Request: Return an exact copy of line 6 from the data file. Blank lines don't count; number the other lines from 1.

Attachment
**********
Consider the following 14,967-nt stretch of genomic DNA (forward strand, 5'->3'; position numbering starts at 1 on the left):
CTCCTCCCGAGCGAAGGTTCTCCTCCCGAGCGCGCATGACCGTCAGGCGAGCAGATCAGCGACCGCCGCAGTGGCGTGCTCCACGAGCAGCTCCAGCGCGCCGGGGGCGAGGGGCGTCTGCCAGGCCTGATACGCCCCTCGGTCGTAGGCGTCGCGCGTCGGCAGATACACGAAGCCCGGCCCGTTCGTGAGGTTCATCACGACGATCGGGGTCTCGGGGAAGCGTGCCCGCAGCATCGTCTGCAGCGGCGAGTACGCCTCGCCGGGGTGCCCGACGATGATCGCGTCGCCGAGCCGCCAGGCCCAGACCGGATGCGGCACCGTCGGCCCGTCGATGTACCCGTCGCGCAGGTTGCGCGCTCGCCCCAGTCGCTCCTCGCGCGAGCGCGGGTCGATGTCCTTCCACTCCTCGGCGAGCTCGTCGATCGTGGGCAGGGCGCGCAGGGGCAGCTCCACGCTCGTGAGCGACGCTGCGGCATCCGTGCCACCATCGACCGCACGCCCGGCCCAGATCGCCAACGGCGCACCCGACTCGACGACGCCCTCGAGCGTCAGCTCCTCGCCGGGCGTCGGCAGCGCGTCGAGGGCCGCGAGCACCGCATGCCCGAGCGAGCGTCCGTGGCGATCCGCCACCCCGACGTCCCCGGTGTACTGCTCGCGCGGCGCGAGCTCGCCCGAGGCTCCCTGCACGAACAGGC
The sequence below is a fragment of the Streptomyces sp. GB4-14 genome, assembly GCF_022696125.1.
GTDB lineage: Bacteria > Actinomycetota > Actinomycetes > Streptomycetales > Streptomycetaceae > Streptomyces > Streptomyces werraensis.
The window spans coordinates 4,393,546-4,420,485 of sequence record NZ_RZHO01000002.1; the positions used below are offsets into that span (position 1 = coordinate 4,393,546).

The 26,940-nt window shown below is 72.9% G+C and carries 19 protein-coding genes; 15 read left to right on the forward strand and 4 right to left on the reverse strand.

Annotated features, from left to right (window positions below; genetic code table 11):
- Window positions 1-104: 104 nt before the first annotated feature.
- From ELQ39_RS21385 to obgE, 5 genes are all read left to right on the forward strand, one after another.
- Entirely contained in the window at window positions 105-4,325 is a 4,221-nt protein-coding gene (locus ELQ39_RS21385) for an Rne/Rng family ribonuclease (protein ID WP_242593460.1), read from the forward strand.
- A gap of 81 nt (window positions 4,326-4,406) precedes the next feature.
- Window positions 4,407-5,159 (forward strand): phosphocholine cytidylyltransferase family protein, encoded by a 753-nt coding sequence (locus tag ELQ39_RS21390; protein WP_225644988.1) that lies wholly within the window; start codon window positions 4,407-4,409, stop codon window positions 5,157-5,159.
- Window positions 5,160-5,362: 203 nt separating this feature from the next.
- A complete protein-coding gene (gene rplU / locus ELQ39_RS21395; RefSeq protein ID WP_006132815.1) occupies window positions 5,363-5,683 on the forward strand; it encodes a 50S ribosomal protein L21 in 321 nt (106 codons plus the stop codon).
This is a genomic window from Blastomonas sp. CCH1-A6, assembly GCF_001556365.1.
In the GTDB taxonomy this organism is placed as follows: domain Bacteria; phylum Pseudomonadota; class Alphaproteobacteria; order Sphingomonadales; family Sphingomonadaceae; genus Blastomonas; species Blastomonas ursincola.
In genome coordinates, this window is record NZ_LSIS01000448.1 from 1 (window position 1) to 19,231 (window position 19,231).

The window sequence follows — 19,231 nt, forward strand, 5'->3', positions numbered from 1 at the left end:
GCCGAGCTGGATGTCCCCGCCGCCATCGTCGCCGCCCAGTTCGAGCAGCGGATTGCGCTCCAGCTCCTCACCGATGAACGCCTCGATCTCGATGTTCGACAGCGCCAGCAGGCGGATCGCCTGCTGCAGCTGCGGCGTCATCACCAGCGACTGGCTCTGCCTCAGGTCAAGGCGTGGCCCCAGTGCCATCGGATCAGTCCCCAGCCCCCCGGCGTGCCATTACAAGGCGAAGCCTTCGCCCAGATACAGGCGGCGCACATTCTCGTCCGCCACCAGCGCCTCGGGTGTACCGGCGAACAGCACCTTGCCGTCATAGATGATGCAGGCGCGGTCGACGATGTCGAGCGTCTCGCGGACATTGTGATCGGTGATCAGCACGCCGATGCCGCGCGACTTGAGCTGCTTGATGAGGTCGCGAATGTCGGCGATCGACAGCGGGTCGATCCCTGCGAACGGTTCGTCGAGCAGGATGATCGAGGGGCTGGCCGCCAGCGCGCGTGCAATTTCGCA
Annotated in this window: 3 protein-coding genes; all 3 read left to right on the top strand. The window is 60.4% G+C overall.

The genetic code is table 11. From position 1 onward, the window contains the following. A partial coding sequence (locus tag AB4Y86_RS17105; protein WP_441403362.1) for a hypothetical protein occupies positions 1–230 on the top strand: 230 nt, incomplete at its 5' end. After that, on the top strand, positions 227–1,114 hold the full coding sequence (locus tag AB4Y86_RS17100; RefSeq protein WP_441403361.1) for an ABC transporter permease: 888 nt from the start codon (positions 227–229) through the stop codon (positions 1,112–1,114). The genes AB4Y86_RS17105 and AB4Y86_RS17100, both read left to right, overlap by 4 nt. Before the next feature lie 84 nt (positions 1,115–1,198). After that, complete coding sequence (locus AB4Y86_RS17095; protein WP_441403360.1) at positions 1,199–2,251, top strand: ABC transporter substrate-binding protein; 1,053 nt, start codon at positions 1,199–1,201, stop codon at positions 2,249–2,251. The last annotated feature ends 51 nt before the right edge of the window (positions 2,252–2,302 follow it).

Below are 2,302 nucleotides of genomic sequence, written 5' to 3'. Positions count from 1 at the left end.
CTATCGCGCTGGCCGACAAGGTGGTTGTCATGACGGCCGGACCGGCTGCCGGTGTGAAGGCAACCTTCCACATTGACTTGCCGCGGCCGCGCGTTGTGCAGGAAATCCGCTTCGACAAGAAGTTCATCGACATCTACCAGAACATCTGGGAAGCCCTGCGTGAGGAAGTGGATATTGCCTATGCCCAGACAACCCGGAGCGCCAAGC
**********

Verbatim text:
The 26,940-nt window shown below is 72.9% G+C and carries 19 protein-coding genes; 15 read left to right on the forward strand and 4 right to left on the reverse strand.